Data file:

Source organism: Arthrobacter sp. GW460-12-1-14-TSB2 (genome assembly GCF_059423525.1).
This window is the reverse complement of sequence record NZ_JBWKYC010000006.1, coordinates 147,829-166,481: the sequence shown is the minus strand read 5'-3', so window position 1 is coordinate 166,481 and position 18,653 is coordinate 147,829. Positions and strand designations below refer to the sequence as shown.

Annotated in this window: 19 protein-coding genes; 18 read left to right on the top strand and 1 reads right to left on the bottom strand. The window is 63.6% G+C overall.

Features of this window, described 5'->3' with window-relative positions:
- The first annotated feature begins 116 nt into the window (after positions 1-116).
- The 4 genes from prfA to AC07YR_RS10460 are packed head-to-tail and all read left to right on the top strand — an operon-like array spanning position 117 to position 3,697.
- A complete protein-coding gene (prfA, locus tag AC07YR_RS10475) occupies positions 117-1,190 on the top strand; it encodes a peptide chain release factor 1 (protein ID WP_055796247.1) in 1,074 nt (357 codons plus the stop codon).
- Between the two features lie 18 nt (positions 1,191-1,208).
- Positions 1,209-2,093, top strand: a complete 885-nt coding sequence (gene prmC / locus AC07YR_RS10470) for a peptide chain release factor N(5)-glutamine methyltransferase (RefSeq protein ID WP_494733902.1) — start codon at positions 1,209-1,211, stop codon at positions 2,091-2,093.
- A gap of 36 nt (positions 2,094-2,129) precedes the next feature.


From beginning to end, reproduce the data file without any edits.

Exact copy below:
Source organism: Arthrobacter sp. GW460-12-1-14-TSB2 (genome assembly GCF_059423525.1).
This window is the reverse complement of sequence record NZ_JBWKYC010000006.1, coordinates 147,829-166,481: the sequence shown is the minus strand read 5'-3', so window position 1 is coordinate 166,481 and position 18,653 is coordinate 147,829. Positions and strand designations below refer to the sequence as shown.

Annotated in this window: 19 protein-coding genes; 18 read left to right on the top strand and 1 reads right to left on the bottom strand. The window is 63.6% G+C overall.

Features of this window, described 5'->3' with window-relative positions:
- The first annotated feature begins 116 nt into the window (after positions 1-116).
- The 4 genes from prfA to AC07YR_RS10460 are packed head-to-tail and all read left to right on the top strand — an operon-like array spanning position 117 to position 3,697.
- A complete protein-coding gene (prfA, locus tag AC07YR_RS10475) occupies positions 117-1,190 on the top strand; it encodes a peptide chain release factor 1 (protein ID WP_055796247.1) in 1,074 nt (357 codons plus the stop codon).
- Between the two features lie 18 nt (positions 1,191-1,208).
- Positions 1,209-2,093, top strand: a complete 885-nt coding sequence (gene prmC / locus AC07YR_RS10470) for a peptide chain release factor N(5)-glutamine methyltransferase (RefSeq protein ID WP_494733902.1) — start codon at positions 1,209-1,211, stop codon at positions 2,091-2,093.
- A gap of 36 nt (positions 2,094-2,129) precedes the next feature.